Observational studies in humans have found associations between overstimulation in infancy via excessive television viewing and subsequent deficits in cognition and attention. We developed and tested a mouse model of overstimulation whereby p10 mice were subjected to audio (70 db) and visual stimulation (flashing lights) for six hours per day for a total of 42 days. 10 days later cognition and behavior were tested using the following tests: Light Dark Latency, Elevated Plus Maze, Novel Object Recognition and Barnes Maze. In all tests, overstimulated mice performed significantly worse compared to controls suggesting increased activity and risk taking, diminished short term memory and decreased cognitive function. These findings suggest that excessive non-normative stimulation during critical periods of brain development can have demonstrable untoward effects on subsequent neurocognitive function.
First discovered by Hebb in 1947 environmental enrichment is widely known to significantly enhance memory functions1,2,3,4,5. Environmental enhancement results in numerous neurobiological changes including increased dendritic branching in cortical neurons6,7, increased size and complexity of the superior colliculus6 and increased neurogenesis in the hippocampus1,8,9,10,11,12. The key features of enriched environment includes multiple sensory experiences (sensory integration) and the active engagement with the novel environment13,14,15.
Building on the importance of these early environmental experiences in mice, the Institute of Medicine report highlighted how early human environments should likewise be optimized to enhance brain development16. What followed was an explosion of products, many of them video-based, that claim that they stimulated infant brains making them for example “smarter” or more “musical” with no empiric basis of support17. As a result, in the last 30 years, the average age at which children begin to regularly watch TV has moved from 4 years of age to 5 months of age and the typical preschool child spends as much as 30–40% of their waking time in front of a screen18,19,20,21,22.
Central, but implicit in the enriched environment studies is the notion that the stimulation provided was normative, that is consistent with what might be experienced by mice in a naturalistic setting. But in contrast to the pace with which real life unfolds, video programs, particularly those viewed by very young children are extremely rapidly and surreally sequenced23. Observational data in humans have supported the association between excessive viewing of such programs and subsequent attentional problems21,24. Unfortunately experimental data from infants are lacking and difficult to obtain for a variety of practical and ethical reasons although one brief experimental study found viewing a rapidly sequenced show lead to short term attentional problems in preschool children21,24,25.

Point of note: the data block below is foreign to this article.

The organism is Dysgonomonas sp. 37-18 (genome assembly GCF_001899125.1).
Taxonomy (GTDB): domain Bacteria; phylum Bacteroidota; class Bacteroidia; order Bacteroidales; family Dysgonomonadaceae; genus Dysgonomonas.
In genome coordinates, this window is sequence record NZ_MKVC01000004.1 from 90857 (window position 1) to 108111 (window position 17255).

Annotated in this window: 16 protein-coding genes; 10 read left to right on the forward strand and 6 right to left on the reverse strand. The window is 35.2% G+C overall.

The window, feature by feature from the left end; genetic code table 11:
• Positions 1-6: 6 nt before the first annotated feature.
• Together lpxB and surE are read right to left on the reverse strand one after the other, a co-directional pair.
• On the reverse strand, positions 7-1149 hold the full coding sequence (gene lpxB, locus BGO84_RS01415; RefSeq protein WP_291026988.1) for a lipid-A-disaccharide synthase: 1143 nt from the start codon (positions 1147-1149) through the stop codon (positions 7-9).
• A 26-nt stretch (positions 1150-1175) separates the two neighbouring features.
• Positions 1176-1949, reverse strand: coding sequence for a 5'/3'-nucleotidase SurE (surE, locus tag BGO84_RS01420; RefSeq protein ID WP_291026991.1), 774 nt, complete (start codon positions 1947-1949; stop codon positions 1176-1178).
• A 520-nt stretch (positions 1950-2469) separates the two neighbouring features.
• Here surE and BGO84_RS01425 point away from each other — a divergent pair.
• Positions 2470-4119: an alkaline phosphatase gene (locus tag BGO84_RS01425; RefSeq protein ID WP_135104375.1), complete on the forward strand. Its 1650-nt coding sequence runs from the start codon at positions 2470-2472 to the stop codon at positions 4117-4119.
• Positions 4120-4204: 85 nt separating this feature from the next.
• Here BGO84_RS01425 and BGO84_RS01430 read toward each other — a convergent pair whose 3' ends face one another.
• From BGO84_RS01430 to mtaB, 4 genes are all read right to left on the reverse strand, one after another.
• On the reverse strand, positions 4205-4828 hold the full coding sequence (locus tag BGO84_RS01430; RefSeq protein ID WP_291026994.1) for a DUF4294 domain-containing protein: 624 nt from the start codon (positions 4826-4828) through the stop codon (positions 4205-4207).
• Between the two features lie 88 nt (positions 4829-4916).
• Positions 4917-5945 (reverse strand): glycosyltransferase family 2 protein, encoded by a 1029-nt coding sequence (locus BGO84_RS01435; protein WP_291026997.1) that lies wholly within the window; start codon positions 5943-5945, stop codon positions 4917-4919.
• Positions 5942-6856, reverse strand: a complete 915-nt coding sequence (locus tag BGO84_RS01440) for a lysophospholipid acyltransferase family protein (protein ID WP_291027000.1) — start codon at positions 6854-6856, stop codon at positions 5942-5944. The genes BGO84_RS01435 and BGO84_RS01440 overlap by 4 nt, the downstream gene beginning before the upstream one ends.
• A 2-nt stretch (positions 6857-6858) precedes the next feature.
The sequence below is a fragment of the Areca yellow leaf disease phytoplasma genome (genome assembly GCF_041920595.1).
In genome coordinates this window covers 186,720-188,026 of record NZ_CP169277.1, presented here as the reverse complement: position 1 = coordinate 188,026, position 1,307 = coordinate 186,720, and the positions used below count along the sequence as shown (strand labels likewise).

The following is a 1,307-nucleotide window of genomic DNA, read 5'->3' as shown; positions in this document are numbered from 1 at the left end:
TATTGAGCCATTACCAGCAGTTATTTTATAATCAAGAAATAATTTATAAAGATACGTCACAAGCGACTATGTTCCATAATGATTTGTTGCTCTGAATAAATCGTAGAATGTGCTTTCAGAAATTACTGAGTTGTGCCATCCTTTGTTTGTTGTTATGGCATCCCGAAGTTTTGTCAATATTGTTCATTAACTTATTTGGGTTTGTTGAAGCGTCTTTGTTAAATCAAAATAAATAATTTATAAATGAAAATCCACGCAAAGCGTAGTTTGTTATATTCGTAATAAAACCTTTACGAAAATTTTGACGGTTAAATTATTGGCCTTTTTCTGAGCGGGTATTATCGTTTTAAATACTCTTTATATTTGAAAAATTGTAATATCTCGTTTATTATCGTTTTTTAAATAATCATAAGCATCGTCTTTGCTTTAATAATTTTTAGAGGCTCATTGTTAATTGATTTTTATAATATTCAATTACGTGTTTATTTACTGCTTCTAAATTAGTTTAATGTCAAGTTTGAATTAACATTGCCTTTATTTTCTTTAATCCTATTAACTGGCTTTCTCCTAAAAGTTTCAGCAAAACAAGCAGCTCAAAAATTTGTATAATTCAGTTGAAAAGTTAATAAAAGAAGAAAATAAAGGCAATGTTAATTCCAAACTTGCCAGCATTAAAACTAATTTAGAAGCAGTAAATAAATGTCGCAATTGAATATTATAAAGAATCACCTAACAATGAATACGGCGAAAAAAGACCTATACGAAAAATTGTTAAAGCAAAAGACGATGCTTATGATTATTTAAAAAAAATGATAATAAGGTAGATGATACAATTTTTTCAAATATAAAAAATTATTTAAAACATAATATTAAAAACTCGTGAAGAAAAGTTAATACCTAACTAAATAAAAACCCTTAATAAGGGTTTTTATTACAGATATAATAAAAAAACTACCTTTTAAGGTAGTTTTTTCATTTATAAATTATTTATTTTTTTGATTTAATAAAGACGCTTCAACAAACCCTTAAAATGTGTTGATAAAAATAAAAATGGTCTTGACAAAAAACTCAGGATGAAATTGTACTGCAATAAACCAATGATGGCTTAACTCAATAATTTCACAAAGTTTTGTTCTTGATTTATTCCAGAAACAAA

Here we examined the behavioral consequences of “excessive non-normative stimulation” akin to what baby DVD's provide in a mouse model. Ours is a fundamental departure from the enriched environment approach as we tested the “opposite” hypothesis: excessive, non-normative stimulation during a similar period will diminish performance subsequently.
We mounted speakers to standard mouse cages and positioned colored light sources at all four walls. (Figure 1). To mimic television viewing we piped audio from the “cartoon channel” into the mouse cage at 70 decibels, which is well below the levels of 100–115 db that are typically used for acoustic stress models and consistent with National Institutes of Health acceptable noise levels26,27,28,29,30,31. A photorhythmic modulator was used to change colors and intensities in concordance with the audio thereby simulating television that cannot be avoided (e.g. flashing lights on all four sides of the cage).
Beginning at postnatal day 10 (P10), mice were randomly divided into two groups: (a) a control group which was reared according to approved and established protocols at the Seattle Children's Research Institute Vivarium; and (b) an overstimulated group which was treated identically to the control group except that they were exposed for 6 hours every night to auditory and visual stimulation intended to generate “non-normative sensory stimulation.” Exposure lasted for 42 days, which is comparable to the length commonly used in enriched environment studies8. Mice in both groups remained with their mother throughout this period to avoid any additional handling. Following the exposure period, lights and speakers were removed, but the mice remained in their familiar, regular mouse cages. Beginning 10 days later, we performed the following behavioral tests: the Open Field test32, Light Dark Latency test33, the Elevated Plus Maze34, the Novel Object Recognition test35 and the Barnes Maze36. For all tests, we made use of the VideoTrack (ViewPoint LS) tracking software to track mouse movements. The tracking software records where the mouse was, how long it was in certain areas, as well as the distance the mouse traveled in each area. Experiments were videotaped and in all cases, technicians blinded to research group made assessments.
We first assessed anxiety and activity. The Elevated Plus Maze measures the anxiety induced by open spaces, as well as height. The apparatus was an elevated maze consisting of four arms making the shape of a plus sign (Figure 2). Two of the arms had walls around them, whereas the other two arms project out of the center without walls. All mice were placed in the center of the maze and were allowed to run freely around the maze for 5 minutes. We calculated the amount of time the mouse spent in each arm, the distance traveled and the number of entries the mouse made into each arm. Overstimulated mice spent significantly more time in the open arm (Fig. 2E), had more entries into the open arm (Fig. 2F) and traveled greater distances in the open arm (Fig. 2G) compared to controls.